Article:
UNIVERSITY PARK, Pa. - In the minutes following a 31-7 win on the road at Northwestern, Penn State head coach James Franklin addressed a jam-packed media room with a message hardly unfamiliar to those closely following the now 6-0 Nittany Lions.
"Can't give our defense enough credit," Franklin said. "I think after last season kind of, the story line was the exciting offense, and I'm pleased with our offense. We're scoring enough points to win, which is the most important thing. But our defense has been playing unbelievable, you know, really well. I'd say almost shutout football."
There's Northwestern of course, managing its lone score of the afternoon in the final two minutes of Saturday's game to smudge an almost third Nittany Lion shutout of the season.
A point of critique for a potent Penn State defense though, should hardly be a starting point for how far it's come and how long it's perhaps, been flying a bit under the radar.
On Northwestern's first drive, defensive tackle Curtis Cothran sacked Wildcat quarterback Clayton Thorson for a loss of eight before cornerback Amani Oruwariye picked off Thorson to keep Northwestern out of the end zone. Defensive ends Ryan Buchholz and Shaka Toney wiped away another Wildcat opportunity as Buchholz grabbed his first career fumble recovery following a Toney strip sack.
In just the first 15 minutes, Penn State's defense protected its perfect first-quarter streak, as the only FBS team to keep an opponent off the scoreboard in the first frame this season.
Penn State was hardly finished though, with cornerback Christian Campbell sending the Nittany Lions into halftime with his first interception of the season, following Toney's second Thorson sack.
"If you look at us, we don't really have one thing that we're just overpowering people with," Franklin said. "It's not really necessarily just our D-line, or just our linebackers, or just our secondary. It's a little bit of all those things."
Complimentary football as Franklin often says, but this time, outside of offense, defense and special teams, it's relatable to the entire defense.
"Our D-line, our linebackers and our secondary are all fitting correctly and complement one another to play really well, sound defense," Franklin said. "And when you watch us, we're not a suffocating defense, where we take like every yard away on the field. But the most important thing is we keep people out of the end zone and we create turnovers."
A main focus of offseason training, Penn State's ability to create turnovers has been just as impressive as its NCAA-leading 9.0 points allowed from opponents this year.
In just the first six games of the season, the Nittany Lions have forced 17 turnovers, marking the most in a 6-game span since 1993. For context, Penn State generated 21 turnovers across all 14 games last year, with nine after six games.
"It's unbelievable, our defense is playing at an extremely high level," tight end Mike Gesicki said. "Coach Pry deserves a ton of credit for the way he has been orchestrating our defense and everybody on the defense," Gesicki said. "Whether it's the defensive line, linebackers, DBs, everybody understands their role and executes the game plan."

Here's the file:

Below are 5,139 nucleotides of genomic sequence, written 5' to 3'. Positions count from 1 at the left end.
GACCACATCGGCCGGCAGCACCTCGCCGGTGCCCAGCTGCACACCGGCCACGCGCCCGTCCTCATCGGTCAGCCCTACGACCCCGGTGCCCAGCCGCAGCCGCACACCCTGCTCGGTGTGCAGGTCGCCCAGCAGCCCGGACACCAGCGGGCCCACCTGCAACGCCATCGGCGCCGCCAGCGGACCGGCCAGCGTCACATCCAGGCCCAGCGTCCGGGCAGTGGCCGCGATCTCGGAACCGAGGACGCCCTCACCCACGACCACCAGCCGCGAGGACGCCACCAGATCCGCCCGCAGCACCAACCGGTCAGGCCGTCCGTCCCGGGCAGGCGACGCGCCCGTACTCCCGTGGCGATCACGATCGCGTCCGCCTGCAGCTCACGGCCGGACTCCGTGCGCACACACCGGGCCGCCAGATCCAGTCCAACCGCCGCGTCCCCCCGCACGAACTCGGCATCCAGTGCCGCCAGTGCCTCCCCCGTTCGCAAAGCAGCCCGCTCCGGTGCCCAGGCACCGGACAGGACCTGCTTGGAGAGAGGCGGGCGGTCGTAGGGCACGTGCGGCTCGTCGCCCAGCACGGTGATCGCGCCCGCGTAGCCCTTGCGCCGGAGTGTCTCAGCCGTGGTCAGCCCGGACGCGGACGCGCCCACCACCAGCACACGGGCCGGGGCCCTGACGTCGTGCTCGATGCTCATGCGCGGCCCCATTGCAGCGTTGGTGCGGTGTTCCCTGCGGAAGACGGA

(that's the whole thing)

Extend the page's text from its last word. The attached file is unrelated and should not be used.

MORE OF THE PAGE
Fresh off of his first career multi-sack game, Toney is a key example of the depth that Pry and the rest of the defensive staff have been hard at work developing long before the Nittany Lions stepped on to the field against Akron back in early September.
"We don't have him out there very often on first and second down," Franklin said. "He's growing into that. We're using him in obvious passing situations or third down and medium to long, and allowing him to play and do what he does best."
Toney showcased exactly what he could do best Saturday, now just behind Nittany Lion starter Shareef Miller with 5.5 tackles for loss, tied though with 3.0 sacks on the year.
"It's the change of pace," Toney said. "I talk about it with the older guys all season, with Shareef, Buc [Ryan Buchholz], Shane [Simmons], even Yetur [Gross-Matos], a young guy - if you all beat them up first and second down, I promise third down he isn't going to be able to catch me."
For Toney, it's also a result of an offseason dedicated to hard work, spending time keying in on his pass rush, leaning on the veteran advice of those around him but especially Torrence Brown, often going over to his house after every single practice.
"Torrence, people forget about him but he taught me a lot as a player," Toney said. "It hurts that he's not here right now but I always know I can depend on him. He always works on my moves, makes sure I'm doing what I need to be doing."
Whether it's experience, maturity or leadership though, it was Pry himself who last week noted that Penn State's defense this year has been what's expected, forged of course by the unique notion that the staff knows exactly what it can expect from a veteran group that will only continue to step forward with confidence.
"Playing a team with confidence is dangerous," Oruwariye said. "We've got a better grasp of the system. Just experience. Guys have been in this position, it gets a lot easier when you have guys like that in front of Jason [Cabinda] and Marcus [Allen].